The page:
The Halifax County Middle School robotics program received a major boost yesterday as the Mid-Atlantic Broadband Communities Corporation presented a $5,500 check to the Halifax County Public Schools Education Foundation to go towards the popular student activity.
The gift will be used to replace Lego Robotics equipment that is currently outdated and for which replacement parts are no longer available.
Regan Priest, robotics instructor at the middle school, said the money will allow him to purchase new Lego Mindstorms Evolution 3 kits, directly benefiting an average of 100 eighth graders each year. Also helped: some 100 seventh graders who will receive robotics equipment currently in use, to be handed down from the eighth grade as the new kits become available.
Tad Deriso, president and CEO of Mid-Atlantic Broadband, and MBC vice president Greg Lytz were on hand yesterday for a check presentation to Foundation president Coleman Speece and treasurer Tay Bost, school superintendent Dr. Merle Herndon and HCMS principal Faye Bruce.
Deriso said his company strongly supports robotics programs in area schools. Just this week, said Deriso, he talked with a representative of a British firm who pointed to the importance of robotics programs in middle and high schools. The interest that robotics creates among students is very important to employers, the British representative told Deriso.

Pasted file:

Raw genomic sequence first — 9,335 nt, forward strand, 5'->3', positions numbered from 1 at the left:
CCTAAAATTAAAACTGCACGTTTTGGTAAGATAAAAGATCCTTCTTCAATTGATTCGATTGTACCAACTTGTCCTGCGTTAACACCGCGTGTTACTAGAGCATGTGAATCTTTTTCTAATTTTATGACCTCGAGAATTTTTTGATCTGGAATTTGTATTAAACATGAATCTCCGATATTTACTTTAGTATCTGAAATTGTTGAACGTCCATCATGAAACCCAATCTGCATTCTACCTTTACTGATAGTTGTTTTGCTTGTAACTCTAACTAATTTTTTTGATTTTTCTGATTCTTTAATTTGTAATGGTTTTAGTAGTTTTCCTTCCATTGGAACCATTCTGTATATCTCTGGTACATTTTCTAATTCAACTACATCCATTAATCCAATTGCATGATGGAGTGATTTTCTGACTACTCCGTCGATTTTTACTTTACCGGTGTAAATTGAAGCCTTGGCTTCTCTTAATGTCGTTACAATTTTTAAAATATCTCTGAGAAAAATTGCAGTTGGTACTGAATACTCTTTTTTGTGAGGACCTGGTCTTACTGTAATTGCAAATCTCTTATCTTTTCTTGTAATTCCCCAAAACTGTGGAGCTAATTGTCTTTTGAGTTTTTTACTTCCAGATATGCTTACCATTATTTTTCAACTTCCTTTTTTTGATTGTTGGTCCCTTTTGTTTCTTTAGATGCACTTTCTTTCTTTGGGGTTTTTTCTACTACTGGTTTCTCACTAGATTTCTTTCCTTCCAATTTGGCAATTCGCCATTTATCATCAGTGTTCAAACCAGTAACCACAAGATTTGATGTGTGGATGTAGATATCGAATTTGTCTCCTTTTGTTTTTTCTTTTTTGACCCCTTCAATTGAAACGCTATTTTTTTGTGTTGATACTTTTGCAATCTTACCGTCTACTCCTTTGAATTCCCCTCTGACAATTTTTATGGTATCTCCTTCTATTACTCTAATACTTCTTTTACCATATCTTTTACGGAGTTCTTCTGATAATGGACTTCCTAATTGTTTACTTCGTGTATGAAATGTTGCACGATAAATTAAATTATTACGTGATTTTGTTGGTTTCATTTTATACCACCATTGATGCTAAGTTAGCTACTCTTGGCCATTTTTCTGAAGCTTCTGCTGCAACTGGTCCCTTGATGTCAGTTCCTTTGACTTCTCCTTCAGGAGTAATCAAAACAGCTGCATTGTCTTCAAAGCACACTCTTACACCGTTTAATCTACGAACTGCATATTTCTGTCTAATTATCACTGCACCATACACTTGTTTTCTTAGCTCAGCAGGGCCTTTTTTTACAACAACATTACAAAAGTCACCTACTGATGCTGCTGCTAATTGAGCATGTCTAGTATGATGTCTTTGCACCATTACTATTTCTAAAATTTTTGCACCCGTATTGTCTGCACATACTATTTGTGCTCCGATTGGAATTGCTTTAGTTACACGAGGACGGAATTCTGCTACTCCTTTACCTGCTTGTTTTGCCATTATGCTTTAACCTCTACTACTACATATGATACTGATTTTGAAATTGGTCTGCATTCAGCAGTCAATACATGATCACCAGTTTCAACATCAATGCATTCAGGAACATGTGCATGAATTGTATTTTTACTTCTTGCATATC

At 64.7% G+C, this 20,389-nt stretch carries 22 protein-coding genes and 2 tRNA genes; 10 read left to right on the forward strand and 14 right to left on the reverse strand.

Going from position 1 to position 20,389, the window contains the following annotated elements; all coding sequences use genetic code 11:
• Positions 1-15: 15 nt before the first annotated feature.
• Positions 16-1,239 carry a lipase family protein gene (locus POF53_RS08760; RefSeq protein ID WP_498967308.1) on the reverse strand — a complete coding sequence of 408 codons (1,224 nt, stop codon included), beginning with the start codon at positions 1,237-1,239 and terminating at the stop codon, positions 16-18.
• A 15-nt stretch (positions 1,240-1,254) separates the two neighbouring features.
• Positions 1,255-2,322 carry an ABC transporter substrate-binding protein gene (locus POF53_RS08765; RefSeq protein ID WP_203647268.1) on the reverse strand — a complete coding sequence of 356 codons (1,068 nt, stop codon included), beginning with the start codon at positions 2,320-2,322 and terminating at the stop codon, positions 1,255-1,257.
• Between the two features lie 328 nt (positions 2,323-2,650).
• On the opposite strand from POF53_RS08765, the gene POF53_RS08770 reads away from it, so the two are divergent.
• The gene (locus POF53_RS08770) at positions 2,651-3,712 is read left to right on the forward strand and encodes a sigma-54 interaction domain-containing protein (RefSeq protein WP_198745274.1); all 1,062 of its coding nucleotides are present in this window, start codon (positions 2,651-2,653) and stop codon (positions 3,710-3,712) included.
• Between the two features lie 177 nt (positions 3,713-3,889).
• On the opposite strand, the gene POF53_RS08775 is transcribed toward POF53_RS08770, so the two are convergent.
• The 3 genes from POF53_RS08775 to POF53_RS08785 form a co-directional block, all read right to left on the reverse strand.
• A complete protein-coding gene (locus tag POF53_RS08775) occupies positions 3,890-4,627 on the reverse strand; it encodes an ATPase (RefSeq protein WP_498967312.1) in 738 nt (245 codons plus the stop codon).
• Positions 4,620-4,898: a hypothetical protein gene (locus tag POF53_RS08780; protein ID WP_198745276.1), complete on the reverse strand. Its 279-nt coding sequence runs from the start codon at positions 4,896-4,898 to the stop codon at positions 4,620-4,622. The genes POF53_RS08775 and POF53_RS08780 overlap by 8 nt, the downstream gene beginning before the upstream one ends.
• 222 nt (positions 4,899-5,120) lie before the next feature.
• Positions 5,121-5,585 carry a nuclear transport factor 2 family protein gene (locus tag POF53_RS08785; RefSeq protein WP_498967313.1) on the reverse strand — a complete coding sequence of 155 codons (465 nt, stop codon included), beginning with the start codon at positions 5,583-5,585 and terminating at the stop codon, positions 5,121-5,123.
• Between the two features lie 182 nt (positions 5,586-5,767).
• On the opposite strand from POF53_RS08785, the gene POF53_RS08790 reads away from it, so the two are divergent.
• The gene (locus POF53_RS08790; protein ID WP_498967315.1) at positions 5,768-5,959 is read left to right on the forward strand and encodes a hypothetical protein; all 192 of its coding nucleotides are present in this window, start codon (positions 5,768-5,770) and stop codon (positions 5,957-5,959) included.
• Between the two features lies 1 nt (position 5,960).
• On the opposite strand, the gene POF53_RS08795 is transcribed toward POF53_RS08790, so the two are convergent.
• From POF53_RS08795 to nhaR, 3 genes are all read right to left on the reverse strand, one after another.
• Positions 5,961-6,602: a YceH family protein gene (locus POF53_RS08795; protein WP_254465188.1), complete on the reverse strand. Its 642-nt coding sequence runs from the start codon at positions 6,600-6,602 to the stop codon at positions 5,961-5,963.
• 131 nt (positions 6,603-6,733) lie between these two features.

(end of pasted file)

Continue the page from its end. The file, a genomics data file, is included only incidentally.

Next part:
Sixth grade students at the middle school demonstrated that interest as robotics team members staged a brief competition as part of yesterday’s check presentation. There was even a challenge match between Deriso and Lytz. Lytz emerged the winner, receiving a big cheer from the youngsters on hand.
With big smiles on their faces, the students also cheered their instructor, Priest. Several of the middler schoolers announced that robotics class was definitely their favorite.
Herndon and Bruce expressed their appreciation for the donation, noting that with tight budgets, the MBC gift will make it possible for the school division to purchase equipment that otherwise it could not afford to provide to students. The high school robotics program, carried out at the STEM Center, was discontinued several years ago due to tight budget conditions.
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